The visit would be a trite exercise just for showing up and announcing our mere existence (which is sad). Of the 3 houses I visited on Hari Raya, folks played and talk within themselves rather connecting with the host. Things becoming less meaningful when you had another 5 more houses to go.

The Solutions:

  • Be the change that you want to see in the world. Start to be genuinely interested in other people. Think of the wealth of experiences and challenges of the elders that you could learn from. Curiously asking the relationship – if they are distant relatives.
  • Don’t be there if you didn’t want to. Your time are more valuable rather than being mediocre visitor to some distant cousin you don’t want to meet. Do the Most Important Things instead.
  • Practice being intentional and limit the houses for Hari Raya ziarah. The depth of connection is the key, not the quantity.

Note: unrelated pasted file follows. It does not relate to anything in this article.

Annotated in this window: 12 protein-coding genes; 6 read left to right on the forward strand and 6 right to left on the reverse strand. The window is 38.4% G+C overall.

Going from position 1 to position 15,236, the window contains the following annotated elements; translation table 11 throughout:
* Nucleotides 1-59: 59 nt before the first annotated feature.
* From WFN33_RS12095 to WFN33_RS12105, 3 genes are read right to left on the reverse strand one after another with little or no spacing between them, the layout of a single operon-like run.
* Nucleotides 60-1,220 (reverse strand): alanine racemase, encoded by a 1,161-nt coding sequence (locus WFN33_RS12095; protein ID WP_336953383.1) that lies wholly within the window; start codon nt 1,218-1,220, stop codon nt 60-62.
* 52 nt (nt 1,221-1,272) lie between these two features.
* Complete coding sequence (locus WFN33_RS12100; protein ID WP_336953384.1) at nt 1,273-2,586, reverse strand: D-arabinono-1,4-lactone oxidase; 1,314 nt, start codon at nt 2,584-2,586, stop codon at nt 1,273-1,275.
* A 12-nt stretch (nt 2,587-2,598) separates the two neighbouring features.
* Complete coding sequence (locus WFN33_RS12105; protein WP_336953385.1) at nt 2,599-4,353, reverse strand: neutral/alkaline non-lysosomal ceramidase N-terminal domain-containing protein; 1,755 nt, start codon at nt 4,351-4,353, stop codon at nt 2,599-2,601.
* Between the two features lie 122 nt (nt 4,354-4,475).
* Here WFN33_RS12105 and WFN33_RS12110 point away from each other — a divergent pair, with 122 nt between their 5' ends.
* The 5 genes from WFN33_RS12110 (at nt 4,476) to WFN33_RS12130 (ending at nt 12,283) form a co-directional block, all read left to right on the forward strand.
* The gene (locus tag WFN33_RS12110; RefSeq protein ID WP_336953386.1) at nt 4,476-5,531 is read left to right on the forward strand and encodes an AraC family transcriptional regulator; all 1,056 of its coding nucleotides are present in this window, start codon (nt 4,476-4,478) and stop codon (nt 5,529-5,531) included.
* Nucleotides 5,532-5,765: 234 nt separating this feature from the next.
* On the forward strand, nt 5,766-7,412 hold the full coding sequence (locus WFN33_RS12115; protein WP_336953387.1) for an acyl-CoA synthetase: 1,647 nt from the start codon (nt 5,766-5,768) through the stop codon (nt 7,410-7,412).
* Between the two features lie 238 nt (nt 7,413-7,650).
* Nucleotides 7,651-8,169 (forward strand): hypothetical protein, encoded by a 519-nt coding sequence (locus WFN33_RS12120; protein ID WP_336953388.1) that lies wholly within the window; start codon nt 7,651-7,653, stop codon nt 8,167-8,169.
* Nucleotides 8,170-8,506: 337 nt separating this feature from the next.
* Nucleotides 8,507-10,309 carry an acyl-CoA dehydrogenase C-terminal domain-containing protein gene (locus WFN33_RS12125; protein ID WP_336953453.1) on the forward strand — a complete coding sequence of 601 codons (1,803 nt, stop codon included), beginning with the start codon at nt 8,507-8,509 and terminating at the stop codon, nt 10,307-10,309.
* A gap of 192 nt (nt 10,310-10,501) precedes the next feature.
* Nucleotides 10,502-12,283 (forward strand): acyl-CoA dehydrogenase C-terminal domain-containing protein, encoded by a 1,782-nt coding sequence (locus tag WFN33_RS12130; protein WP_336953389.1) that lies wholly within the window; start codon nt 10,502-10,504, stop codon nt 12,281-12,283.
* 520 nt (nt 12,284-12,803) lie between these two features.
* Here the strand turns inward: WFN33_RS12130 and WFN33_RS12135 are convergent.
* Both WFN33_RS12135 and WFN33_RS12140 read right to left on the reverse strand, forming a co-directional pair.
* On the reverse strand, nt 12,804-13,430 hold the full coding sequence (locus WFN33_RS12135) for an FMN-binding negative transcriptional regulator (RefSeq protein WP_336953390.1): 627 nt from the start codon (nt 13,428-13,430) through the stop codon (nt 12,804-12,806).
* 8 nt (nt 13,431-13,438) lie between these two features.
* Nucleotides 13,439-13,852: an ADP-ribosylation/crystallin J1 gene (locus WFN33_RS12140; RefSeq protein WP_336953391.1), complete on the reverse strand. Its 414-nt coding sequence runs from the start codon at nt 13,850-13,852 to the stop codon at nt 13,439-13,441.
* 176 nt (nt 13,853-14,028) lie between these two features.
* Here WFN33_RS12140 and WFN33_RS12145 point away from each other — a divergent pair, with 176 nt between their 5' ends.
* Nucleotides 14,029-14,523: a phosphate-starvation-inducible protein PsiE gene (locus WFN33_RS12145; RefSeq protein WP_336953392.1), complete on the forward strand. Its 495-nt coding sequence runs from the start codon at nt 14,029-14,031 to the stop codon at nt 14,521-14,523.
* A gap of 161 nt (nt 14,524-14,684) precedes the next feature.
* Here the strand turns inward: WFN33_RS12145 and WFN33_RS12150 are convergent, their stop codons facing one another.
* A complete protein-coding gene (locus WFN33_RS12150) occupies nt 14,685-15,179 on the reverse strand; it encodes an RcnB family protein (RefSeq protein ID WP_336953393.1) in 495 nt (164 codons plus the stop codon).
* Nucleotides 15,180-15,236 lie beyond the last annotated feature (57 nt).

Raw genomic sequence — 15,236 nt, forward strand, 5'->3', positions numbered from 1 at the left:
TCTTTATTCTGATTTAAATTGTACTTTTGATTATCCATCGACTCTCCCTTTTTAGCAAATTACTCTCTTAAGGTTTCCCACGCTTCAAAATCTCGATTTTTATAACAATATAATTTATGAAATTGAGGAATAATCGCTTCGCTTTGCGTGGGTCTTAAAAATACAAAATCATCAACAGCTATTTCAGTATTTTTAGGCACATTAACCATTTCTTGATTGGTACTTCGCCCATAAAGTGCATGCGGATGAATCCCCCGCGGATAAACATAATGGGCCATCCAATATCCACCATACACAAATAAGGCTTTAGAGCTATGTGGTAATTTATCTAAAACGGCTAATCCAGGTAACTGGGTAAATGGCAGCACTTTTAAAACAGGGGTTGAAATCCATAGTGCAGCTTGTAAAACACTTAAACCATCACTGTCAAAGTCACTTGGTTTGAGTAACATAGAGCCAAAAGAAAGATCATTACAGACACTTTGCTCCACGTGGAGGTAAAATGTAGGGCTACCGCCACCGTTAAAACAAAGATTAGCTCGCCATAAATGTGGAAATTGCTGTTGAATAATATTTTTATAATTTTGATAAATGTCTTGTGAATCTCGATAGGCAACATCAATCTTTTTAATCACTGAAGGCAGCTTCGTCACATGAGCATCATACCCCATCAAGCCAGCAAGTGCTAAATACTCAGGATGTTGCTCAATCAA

4. Over-Glorifying Duit Raya Factor.

Part of the appeals for Hari Raya is the Duit Raya. It’s the ‘angpau’ equivalent meant for children and anyone who (still) didn’t work. Having said that, Duit Raya for parents and siblings are not rare either.

The absurdity around this connotation is when we use it as the sole motivator to kids to do everything. I heard again and again, that you need to ask the kids to get ready for the day to gather Duit Raya. It creates a money-centred relationship and hugely damaging scarcity mindset (if you don’t get Duit Raya, no hope for you).

While I admit this is a deep pervasive thinking that has become part of our culture, it’s still our duty to limit the effect to our kids.

The Solutions:

  • Start with YOUR kids. Waking up to Hari Raya to know the relatives (not for getting Duit Raya). Shaking hands with the hosts as gratitude for having us – the visitors (not for getting Duit Raya).
  • Teach the kids what should they do for the Duit Raya (installing sense of purpose).

Make no mistake that I loved Hari Raya. It’s the best celebration and we hugely enjoyed the different facets of them.But it doesn’t hurt to make it better.

Selamat Hari Raya!

What was the other absurd things you’ve seen during Hari Raya?